The Spring Bride
This is the third book in Ms Gracie’s Chance Sisters series and while it’s perhaps a little “lightweight” when compared to the previous book (The Winter Bride – my personal favourite) it still has much to recommend it.
Jane Chance is about to make her come-out and her beauty will ensure that she has her pick of eligible suitors. So her sisters are surprised when she accepts an offer from a rather dull and unprepossessing young man who is enthralled by her extraordinary beauty and talks of “adding her to his collection” of beautiful things. They try to talk her out of it, but Jane will not be dissuaded. For her, the most important thing about marriage is security; she has no wish to again experience the fear and deprivation she and her sister Abby had to face after their parents died, and is convinced that making a marriage of convenience with a wealthy man who clearly admires her greatly will be enough, and that perhaps love will grow eventually.
Her convictions are shaken, however, when she is assisted in her rescue of a mangy dog by a tall, dark, handsome gypsy, whose remarkable grey-green eyes she is unable to forget. Zachary Black is not, in fact a gypsy, even though he is perhaps somewhat on the wrong side of “respectable”. Having left home and his abusive father more than a decade previously, Zach has led a nomadic existence, roaming Europe and has, for the last eight years, been acting as a spy for the British government. The death of his father – an earl – has prompted his return to England so that he can foil his cousin’s plan to have him declared legally dead, so that he – the cousin – can inherit. Zach believes everything will be dealt with quickly and he can return to Europe, but there’s a snag. As soon as he takes his place as the rightful Earl of Wainfleet, he will be arrested for the murder of his stepmother.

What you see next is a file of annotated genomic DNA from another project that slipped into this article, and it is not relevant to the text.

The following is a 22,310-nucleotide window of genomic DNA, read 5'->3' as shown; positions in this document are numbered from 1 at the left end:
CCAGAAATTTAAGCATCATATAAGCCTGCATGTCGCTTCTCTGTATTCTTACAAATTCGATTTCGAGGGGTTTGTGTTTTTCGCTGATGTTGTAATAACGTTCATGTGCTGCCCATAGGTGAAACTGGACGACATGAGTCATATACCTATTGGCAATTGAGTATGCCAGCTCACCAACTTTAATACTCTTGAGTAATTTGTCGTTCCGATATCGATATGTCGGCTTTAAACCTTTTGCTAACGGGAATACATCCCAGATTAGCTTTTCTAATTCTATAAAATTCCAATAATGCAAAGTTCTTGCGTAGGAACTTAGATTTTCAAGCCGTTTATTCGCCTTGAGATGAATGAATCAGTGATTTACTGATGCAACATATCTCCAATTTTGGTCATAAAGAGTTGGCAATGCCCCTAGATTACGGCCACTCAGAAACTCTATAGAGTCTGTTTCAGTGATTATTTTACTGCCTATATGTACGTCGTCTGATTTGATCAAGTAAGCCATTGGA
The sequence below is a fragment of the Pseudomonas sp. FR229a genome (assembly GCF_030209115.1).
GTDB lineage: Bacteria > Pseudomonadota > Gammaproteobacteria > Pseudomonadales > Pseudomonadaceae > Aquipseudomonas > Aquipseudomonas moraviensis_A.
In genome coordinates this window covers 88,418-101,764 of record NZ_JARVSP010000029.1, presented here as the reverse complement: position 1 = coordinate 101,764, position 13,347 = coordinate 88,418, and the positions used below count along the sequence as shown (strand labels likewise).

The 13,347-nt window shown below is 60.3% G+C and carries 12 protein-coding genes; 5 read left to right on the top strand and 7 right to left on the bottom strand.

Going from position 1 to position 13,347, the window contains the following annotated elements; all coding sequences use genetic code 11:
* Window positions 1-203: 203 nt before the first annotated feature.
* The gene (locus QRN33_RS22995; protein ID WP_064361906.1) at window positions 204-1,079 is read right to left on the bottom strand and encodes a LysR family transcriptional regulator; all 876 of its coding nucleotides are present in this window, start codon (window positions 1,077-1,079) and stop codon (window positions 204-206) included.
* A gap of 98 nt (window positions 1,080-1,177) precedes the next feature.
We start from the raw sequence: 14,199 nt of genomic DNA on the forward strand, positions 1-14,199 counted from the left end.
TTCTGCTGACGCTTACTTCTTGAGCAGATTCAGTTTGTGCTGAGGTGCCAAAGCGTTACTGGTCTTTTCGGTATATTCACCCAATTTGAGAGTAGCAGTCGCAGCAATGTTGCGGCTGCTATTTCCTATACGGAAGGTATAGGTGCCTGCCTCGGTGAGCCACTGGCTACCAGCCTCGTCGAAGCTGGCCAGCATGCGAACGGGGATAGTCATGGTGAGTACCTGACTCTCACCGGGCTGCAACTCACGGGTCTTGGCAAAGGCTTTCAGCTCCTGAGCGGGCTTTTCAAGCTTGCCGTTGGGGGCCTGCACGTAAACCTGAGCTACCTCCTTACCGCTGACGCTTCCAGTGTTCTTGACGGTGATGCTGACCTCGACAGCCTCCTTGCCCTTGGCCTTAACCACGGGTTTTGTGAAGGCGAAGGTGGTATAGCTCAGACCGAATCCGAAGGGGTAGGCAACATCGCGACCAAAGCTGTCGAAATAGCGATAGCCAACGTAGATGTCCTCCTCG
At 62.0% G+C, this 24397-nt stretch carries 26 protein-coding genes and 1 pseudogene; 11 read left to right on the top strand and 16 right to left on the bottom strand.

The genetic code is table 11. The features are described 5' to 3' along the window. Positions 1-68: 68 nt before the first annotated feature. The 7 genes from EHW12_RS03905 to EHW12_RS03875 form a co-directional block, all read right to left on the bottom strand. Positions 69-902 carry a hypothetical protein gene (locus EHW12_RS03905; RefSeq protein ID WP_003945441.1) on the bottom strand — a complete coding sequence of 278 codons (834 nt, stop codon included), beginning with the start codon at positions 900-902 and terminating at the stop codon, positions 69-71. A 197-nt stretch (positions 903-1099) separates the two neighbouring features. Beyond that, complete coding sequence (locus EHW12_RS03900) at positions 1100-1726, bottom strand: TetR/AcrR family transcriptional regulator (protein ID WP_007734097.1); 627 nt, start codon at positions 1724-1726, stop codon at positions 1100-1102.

Zach has no choice but to remain in England while both situations are resolved – which will, conveniently, give him some time to further his acquaintance with the lovely Jane Chance.
The thing I most enjoyed about this book is the way in which the author has written an actual romance that doesn’t depend on insta-lust or a series of thrown-together sex scenes in an attempt to show the truth of the connection between the hero and heroine. Jane and Zach can only meet during the walks they share in the park, and this felt very realistic, given that at the time the book is set, it was almost impossible for young men and women to meet alone and unchaperoned. Because they meet in public settings, the only thing they can actually do together is TALK to each other, and that, of course, is the perfect way for them to get to know each other properly.
The Spring Bride is an enjoyable and tender romance that’s well-written and suffused with humour and affection.